The national carrier has sought dry-leasing these planes for six years instead of buying them, as part of its Turnaround and Financial Restructuring Plans, airline sources said. (Agencies)
All these 19 new aircraft should have sharklets and be in an all-economy configuration, they said.
The airline has invited global technical and financial bids for dry-leasing these planes, with the technical bids to be opened in September.
Dry lease is a leasing arrangement whereby an aircraft is provided for a limited period without crew or supporting staff, insurance, equipment or maintenance, as against wet lease where these add-ons are also supplied.
Air India was among the launch customers of the A-320s and had bought 31 of them between 1989 and 1993. Again between 2003 and 2010, it purchased 43 planes of the A-320 family -- that is A-320s, A-319s and A-321s.
At present, it has 18 A-320s, of which 12 are owned and six leased, 24 A-319s (19 owned and five leased) and 20 own A -321 aircraft in its fleet.
The sources said the deliveries of these 19 leased aircraft should preferably begin from the fourth quarter of this year when it would require seven of them.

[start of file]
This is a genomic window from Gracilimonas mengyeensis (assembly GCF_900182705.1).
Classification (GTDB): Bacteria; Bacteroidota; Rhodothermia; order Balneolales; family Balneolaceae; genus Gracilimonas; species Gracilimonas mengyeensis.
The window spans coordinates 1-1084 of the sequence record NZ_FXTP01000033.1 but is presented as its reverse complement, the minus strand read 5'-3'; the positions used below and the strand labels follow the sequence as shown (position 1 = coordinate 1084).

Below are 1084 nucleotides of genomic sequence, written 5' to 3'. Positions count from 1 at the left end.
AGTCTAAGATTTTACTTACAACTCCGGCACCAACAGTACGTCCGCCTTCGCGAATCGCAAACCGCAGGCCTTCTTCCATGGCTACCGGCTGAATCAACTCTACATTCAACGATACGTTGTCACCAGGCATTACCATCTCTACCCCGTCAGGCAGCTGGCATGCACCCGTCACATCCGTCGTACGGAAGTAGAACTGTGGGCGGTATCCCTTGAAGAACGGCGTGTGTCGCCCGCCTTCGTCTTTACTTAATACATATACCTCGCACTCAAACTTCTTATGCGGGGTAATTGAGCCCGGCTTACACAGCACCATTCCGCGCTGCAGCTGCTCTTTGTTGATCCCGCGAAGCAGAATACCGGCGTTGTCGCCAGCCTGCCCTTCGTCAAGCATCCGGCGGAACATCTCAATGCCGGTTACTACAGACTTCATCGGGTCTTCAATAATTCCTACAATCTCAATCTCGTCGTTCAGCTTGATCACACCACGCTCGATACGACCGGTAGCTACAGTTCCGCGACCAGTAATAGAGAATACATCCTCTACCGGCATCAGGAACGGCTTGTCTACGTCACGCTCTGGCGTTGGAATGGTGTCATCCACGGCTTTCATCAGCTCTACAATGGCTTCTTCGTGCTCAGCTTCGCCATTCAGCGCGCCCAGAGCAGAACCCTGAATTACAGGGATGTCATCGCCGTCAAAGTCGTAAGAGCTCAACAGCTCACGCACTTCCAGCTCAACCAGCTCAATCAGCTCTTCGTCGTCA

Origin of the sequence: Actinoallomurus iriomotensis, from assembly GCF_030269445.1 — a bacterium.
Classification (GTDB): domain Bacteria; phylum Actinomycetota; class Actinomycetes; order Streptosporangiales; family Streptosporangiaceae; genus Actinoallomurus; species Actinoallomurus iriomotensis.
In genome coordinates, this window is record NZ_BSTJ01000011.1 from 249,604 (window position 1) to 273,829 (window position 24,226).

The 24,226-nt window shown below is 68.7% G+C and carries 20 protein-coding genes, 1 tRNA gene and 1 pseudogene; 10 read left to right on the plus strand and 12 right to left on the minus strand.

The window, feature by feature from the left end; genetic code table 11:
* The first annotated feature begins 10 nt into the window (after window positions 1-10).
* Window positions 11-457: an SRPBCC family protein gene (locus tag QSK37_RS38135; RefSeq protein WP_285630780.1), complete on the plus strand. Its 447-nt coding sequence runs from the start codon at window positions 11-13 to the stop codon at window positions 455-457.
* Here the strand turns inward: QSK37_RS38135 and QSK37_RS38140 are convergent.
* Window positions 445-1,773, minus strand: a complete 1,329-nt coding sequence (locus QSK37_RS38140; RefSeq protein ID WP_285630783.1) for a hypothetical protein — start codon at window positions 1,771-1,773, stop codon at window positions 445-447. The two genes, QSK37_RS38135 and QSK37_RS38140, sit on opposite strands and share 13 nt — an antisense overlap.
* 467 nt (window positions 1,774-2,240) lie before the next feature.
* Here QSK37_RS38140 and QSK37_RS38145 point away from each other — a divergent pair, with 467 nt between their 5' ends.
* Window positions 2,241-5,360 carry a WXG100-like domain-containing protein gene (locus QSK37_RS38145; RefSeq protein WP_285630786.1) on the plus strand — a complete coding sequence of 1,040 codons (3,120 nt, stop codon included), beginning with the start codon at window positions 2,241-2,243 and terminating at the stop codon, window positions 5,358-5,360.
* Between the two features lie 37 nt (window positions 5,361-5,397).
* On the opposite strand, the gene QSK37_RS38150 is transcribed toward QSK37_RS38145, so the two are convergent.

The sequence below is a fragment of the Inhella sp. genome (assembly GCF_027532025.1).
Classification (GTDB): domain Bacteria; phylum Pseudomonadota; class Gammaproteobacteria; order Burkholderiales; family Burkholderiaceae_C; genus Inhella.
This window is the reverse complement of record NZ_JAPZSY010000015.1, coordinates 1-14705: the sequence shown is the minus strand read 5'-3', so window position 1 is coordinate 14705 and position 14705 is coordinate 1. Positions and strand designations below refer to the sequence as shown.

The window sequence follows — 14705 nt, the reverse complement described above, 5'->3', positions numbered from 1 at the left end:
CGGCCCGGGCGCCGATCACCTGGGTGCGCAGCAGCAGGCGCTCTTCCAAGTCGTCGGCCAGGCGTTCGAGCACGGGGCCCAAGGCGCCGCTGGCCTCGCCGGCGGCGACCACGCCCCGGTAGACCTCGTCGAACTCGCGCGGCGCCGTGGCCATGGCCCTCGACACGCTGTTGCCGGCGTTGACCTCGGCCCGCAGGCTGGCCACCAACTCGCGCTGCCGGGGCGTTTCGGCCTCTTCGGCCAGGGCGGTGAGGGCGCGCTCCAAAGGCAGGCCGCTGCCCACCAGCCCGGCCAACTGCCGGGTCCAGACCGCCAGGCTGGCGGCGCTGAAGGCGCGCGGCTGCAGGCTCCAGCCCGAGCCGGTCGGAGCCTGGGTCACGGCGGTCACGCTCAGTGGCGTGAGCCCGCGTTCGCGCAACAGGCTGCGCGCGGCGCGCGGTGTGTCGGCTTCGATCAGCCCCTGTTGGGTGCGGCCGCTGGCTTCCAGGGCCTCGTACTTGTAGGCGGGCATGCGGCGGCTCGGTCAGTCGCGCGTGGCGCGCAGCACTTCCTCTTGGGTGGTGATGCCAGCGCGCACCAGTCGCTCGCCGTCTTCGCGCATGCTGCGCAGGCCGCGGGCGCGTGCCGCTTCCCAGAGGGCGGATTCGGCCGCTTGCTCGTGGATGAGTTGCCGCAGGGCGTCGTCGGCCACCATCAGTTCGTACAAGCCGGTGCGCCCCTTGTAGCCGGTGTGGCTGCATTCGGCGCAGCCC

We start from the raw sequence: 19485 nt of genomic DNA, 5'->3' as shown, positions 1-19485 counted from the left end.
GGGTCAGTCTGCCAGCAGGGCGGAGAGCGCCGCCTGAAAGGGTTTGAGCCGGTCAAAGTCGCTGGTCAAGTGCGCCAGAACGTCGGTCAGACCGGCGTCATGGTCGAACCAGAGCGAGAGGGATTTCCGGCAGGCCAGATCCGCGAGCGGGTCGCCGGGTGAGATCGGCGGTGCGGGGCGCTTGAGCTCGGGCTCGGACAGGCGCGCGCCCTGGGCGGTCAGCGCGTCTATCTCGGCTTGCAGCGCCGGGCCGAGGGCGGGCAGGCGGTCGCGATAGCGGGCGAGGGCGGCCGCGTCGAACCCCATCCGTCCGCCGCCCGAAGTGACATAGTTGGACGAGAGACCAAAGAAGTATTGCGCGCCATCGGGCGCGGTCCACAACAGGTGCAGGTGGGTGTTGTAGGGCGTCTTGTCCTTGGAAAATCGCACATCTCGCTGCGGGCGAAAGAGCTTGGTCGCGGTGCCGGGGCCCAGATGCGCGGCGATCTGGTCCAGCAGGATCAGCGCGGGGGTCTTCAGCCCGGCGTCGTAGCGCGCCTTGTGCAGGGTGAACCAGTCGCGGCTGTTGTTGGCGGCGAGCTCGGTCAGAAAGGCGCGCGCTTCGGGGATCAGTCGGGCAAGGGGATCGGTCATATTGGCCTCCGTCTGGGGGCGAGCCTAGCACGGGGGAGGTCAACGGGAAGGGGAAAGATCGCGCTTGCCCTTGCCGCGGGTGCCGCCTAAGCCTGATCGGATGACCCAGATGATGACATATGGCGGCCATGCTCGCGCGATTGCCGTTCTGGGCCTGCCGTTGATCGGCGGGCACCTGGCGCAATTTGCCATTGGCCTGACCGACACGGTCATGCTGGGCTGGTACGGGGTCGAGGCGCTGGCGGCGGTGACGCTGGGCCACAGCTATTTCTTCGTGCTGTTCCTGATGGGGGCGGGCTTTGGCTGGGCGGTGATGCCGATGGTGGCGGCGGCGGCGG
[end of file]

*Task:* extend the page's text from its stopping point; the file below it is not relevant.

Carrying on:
It proposes to acquire four more in 2014-15 and eight more in the next fiscal in a phased manner.
The decision to lease these all-economy aircraft came amid strong indications of a growth in competition from no- frill carriers, as also the entry of AirAsia India in the domestic market.
The sources said the new leased aircraft could also be used to replace the ageing fleet of the same type of planes already in the Air India fleet.
The national carrier has sought dry-leasing these planes for six years instead of buying them, as part of its Turnaround and Financial Restructuring Plans, airline sources said.